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Waccamaw Library: So many books, so little time as sale turns 25

By Charles Swenson
Coastal Observer

The library got bigger, but the book sale got a little smaller.

Not that the Friends of the Waccamaw Library have fewer books.

Not that they have less space.

What’s short is time.

“We have one week to get in and get out,” said Kathy Diehl, who chairs the sale this year.

This is the 25th anniversary of the book sale, started by the Friends before the first Waccamaw Library opened in June 1990. The opening of the new and expanded library in Willbrook this year means the branch will be the site of the sale for the first time. But being in the library means working with the library schedule.

The sale that was traditionally three days starting on the Thursday after the Fourth of July will now be two days, starting Monday with Friends night and opening to the general public on Tuesday. Volunteers won’t be able to set up the 24 tables and set out the thousands of donated books until the library children’s program wraps up Thursday. They’ll work through the holiday weekend to set up the sale.

The new location and the tighter time frame has created a buzz about this year’s sale, said Diehl, who has set a target of $10,000 for the fundraiser. The money goes to support the branch library and its programs.

This is also the first year that the Friends haven’t put out a call for book donations. They didn’t need to, Diehl said. There is a storeroom at= the library Friends Center filled with sale books. There is a storage unit at Pawleys Island with more books. “I got a call from someone with 18 boxes of books this spring,” Diehl said. “They knew it was coming and wanted to be part of it.”

Over a quarter of a century, the Friends have created a virtuous circle of people who buy books, donate them to the Friends and return to the book sale to buy more. Jane McColl of Charlotte was in the Friends Center with bags of books on Tuesday. She brought them over from her Litchfield Beach house like she does every summer.

The Friends Center has helped perpetuate that cycle year round, offering an ongoing sale of recent books. It will be open during the summer book sale, too.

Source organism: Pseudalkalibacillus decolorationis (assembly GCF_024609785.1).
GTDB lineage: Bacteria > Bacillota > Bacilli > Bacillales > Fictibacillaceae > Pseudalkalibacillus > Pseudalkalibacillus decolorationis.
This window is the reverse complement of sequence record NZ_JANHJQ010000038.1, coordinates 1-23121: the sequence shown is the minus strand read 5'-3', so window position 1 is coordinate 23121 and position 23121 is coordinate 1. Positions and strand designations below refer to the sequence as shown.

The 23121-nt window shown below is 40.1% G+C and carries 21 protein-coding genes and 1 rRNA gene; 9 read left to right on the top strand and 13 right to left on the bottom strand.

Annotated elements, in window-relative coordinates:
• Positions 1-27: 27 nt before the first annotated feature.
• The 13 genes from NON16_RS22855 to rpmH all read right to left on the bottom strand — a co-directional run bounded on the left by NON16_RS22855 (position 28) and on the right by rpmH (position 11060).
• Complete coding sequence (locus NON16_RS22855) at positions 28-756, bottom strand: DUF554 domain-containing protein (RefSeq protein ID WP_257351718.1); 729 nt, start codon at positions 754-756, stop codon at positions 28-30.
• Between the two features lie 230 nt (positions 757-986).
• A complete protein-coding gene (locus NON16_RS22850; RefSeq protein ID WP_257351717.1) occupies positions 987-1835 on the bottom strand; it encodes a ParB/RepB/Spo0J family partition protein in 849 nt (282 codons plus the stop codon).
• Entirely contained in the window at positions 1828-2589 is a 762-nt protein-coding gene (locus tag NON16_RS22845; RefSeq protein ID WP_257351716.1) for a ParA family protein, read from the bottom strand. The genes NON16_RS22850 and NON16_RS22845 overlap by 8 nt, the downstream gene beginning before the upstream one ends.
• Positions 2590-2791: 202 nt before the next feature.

Ann Howard was sorting books this week for the center and the sale. She’s been involved with the summer sale for 14 years. “You get less of the newer books because of the e-readers,” she said. “But people are still reading books.”

Many readers use the sale as an opportunity to stock up on books by authors whom they have just discovered, Howard said. It’s also a chance for book club members to fill out their reading lists, something she does herself.

Hardcover books sell for $2 each or 3 for $5. Paperbacks are 50 cents. Some oversize books go for more. The sale also includes DVDs, CDs and vinyl LPs, something that has become a retro favorite.

“We pride ourselves on offering high quality books that look brand new,” Diehl said. Some donations, such as out-of-date textbooks and volumes that can’t be cleaned up, are passed on to the Salvation Army.

Another hallmark of the sale is its organization. Non-fiction is sorted by topic; fiction by author. “We do try to make it easier for shopping purposes,” she said.

The Friends also hold a book sale before Christmas. Diehl is considering a third sale in February or March that will appeal to visiting “snow birds” who have returned North before the summer sale.

“This would still be our big sale,” she said as she prepared another box of books.

If you go

What: Friends of the Waccamaw Library summer sale

When: July 6, 6-8 p.m. for Friends members. (New members can sign up at the door.) July 7, 9 a.m.-7 p.m. for public

Where: Waccamaw Library, 41 St. Paul Pl. off Willbrook Boulevard

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